There are several apps out there that will automatically round up your card charges, then save them. Patelco also offers this solution: Patelco Plus Checking. With this account, we’ll round up your total to the nearest dollar, then transfer the difference into your savings account – and then we’ll match 10% of the rounded-up amount and deposit it into your savings account, too.
If you opt for an app, just be sure to read the fine print about any fees or restrictions.
Set up an automatic transfer each week from your checking account (the one you use for your day-to-day expenses) into your emergency fund savings account. Patelco Online™ makes this easy – just log in, hover over Transfer & Pay in the main menu, and then select Transfers to get started. Having a small amount of money go out each week can be easier to swallow than a larger, once-a-month lump sum.
The next time you go to buy something – whether it’s a TV for the living room or a new jacket for work – look for a used item instead of buying new. Websites devoted to pre-owned stuff have become very popular. And don’t forget about your local thrift store. Then figure out the difference between the used item and the new item. For instance, if you paid $40 for a secondhand jacket instead of $100 for a new one, put $60 into your emergency fund.
Next time you make an unnecessary purchase – like a new pair of shoes you don’t need, an expensive concert, or the brand name version of something you could buy generically – save an equal amount of the cost into your emergency savings. The first advantage is that it makes the association with saving less painful – you’ll look at your emergency fund and think about fun things. The second advantage is that you’ll be more cautious before making frivolous purchases.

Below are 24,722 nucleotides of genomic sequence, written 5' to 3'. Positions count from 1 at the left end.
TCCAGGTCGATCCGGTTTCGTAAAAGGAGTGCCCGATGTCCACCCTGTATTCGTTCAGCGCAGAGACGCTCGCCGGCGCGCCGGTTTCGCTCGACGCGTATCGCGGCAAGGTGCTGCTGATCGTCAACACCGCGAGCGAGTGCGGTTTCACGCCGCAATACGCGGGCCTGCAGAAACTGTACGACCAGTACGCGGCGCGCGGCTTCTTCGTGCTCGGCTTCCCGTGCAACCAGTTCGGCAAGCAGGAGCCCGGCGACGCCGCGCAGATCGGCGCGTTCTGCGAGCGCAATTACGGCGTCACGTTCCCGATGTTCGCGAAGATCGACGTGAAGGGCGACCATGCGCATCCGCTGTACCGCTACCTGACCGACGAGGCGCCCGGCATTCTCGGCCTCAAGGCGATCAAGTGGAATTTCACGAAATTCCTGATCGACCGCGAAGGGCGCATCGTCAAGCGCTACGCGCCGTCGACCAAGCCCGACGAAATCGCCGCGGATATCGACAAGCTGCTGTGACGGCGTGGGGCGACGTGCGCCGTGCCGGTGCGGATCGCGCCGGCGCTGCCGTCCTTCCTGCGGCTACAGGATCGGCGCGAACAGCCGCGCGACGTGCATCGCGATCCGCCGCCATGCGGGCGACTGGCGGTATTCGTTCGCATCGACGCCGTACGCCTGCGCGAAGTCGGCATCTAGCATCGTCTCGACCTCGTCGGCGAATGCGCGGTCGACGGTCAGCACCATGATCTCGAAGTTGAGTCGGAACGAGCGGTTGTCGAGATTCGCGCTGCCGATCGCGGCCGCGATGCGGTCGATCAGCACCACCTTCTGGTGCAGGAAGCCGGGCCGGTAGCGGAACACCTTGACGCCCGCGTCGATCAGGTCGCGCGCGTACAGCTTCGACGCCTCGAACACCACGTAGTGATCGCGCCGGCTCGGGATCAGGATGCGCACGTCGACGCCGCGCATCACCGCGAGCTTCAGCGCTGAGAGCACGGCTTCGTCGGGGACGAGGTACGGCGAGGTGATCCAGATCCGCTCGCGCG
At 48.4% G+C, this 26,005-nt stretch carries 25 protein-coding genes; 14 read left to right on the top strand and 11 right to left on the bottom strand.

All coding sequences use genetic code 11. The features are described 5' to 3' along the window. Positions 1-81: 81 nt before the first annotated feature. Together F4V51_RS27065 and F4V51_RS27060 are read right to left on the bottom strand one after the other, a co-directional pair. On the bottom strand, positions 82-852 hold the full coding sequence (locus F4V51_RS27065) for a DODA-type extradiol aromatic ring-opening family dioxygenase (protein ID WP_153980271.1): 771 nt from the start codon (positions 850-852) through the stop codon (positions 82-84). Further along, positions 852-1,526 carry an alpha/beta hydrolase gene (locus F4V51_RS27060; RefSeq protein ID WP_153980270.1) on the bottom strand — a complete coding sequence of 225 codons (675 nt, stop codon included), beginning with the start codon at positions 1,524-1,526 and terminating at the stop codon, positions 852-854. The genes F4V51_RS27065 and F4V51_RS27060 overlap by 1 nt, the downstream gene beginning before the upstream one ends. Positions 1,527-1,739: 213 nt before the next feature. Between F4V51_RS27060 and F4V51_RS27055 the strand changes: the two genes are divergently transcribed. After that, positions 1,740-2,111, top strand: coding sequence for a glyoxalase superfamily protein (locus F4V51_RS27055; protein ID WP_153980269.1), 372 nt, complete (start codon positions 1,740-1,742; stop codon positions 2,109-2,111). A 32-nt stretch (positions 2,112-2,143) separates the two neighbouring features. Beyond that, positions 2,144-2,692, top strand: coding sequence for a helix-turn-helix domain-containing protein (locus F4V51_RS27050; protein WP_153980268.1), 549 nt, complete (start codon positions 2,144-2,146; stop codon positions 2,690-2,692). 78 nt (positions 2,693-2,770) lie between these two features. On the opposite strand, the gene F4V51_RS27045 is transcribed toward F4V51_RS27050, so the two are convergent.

Consider any expenses you are currently outsourcing – like yard work, house cleaning, or grocery delivery – and temporarily do these tasks yourself. Then take the money you would have spent outsourcing and put it into your emergency savings.
Each month, pick one monthly expense to cut – and divert this money into your emergency savings. For instance, you could start with your Monday morning coffee outing the first month. The second month, you could cancel a movie streaming subscription you don’t watch. These changes don’t have to last forever – only until you meet your savings goal.
Consider a secondary job where you can make money from home – and put all your earnings into your emergency savings. Or, temporarily take a second shift or part-time job. It may be a very busy month or two with the additional work, but you’ll be protected for years to come when your emergency savings is built up.
Many of us receive cash or gift certificates on our birthday or at holidays. Save any cash into your emergency savings, and then turn your gift cards into cash for the same purpose. Some merchants will redeem gift cards in low amounts for cash. Cards worth larger amounts could be sold online to companies that buy gift cards. Just be sure to research any company you’re selling your gift cards to – there are several legitimate companies that buy gift cards, but there are also scammers.
Poshmark, Facebook Marketplace, Nextdoor, and Craiglist can help you offload unwanted items and turn them into cash. Put anything earned into your savings account. Whenever you’re selling online, be aware of scams – which primarily occur when someone distant or foreign offers you a check or money order for your items.